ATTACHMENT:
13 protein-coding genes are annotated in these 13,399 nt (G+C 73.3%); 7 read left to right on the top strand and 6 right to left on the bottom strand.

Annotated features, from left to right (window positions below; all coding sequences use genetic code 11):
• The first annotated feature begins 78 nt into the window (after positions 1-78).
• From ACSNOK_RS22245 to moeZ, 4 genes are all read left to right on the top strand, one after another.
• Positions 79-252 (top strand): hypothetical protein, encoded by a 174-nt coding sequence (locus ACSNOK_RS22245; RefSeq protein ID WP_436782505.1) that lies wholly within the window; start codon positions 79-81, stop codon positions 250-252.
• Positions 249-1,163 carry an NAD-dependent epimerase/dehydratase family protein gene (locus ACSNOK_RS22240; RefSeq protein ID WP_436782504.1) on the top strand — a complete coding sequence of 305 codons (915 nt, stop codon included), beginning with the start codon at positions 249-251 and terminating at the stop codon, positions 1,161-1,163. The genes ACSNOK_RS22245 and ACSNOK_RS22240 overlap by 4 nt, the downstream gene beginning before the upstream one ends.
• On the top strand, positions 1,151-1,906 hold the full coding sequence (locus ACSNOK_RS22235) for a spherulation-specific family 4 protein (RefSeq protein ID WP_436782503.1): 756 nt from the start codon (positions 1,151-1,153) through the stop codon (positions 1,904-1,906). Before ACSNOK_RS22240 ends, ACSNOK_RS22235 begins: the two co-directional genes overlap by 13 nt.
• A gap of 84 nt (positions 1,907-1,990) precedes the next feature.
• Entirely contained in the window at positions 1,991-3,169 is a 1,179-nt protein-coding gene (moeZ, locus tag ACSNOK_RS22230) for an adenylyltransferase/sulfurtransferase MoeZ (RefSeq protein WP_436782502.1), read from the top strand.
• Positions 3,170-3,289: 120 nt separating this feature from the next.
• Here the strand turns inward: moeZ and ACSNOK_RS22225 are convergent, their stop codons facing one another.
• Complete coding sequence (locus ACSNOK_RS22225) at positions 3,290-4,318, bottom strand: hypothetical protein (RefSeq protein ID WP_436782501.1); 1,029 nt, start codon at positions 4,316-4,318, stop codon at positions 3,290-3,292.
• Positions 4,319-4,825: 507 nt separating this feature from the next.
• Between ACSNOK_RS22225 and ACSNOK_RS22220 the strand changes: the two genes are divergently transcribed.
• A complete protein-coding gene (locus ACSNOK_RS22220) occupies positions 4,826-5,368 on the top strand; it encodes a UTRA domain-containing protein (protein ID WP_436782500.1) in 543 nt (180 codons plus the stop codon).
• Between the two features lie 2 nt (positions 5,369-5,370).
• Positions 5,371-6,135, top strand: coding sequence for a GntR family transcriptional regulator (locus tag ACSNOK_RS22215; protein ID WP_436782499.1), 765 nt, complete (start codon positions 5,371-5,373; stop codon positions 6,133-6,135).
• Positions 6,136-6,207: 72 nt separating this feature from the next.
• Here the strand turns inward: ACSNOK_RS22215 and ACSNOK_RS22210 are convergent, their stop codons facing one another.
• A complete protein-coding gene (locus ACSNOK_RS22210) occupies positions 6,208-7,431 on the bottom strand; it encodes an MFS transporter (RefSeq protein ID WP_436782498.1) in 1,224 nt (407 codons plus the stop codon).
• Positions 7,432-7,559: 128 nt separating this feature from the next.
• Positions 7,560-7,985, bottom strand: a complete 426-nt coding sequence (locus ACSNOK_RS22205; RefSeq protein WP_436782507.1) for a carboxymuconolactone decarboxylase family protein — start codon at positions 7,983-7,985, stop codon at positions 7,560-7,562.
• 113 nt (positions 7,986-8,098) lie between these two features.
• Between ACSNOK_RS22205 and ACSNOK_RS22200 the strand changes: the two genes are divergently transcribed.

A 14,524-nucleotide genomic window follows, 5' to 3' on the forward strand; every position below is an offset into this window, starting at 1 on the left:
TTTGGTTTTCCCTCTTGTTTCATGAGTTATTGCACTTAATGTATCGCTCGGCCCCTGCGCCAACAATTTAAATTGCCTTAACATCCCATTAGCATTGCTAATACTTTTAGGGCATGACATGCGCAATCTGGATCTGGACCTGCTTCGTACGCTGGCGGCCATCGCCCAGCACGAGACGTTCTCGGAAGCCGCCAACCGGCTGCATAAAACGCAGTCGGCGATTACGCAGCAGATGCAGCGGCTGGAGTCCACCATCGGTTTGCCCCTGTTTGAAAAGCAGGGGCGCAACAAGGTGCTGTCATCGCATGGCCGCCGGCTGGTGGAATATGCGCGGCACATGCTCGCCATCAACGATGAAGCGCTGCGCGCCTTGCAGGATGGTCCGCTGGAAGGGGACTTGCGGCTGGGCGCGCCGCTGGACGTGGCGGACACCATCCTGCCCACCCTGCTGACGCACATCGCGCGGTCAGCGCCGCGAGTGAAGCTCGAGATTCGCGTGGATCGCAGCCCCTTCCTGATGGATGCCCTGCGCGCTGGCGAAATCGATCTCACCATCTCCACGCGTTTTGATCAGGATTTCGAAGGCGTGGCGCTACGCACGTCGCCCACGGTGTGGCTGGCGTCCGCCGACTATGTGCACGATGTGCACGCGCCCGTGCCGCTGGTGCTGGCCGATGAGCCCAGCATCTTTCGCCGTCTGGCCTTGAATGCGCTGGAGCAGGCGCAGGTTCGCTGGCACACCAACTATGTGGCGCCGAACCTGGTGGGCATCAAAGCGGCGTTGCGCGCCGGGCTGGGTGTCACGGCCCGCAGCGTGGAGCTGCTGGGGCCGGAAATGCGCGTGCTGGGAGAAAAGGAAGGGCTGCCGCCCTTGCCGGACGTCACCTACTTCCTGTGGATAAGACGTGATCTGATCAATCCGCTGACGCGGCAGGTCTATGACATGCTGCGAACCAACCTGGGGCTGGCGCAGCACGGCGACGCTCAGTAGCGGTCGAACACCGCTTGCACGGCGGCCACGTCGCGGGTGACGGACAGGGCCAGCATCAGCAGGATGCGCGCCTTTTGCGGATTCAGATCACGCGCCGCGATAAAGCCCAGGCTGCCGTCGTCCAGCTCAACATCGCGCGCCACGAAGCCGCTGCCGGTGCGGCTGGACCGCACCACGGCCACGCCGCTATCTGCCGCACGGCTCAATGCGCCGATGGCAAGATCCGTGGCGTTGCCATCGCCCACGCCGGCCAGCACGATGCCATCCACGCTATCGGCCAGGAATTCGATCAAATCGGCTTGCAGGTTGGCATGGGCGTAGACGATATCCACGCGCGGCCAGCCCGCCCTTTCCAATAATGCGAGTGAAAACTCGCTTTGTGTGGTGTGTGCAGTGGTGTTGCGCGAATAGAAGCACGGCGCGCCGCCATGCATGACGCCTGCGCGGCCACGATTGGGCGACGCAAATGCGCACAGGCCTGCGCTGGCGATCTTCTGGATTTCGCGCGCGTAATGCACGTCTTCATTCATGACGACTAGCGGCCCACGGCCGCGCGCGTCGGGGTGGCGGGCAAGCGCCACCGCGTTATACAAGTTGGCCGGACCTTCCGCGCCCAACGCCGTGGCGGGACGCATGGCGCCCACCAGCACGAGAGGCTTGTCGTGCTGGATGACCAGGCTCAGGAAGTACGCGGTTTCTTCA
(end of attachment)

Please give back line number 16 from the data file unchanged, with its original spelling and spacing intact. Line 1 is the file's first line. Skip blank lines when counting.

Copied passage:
• Between the two features lie 2 nt (positions 5,369-5,370).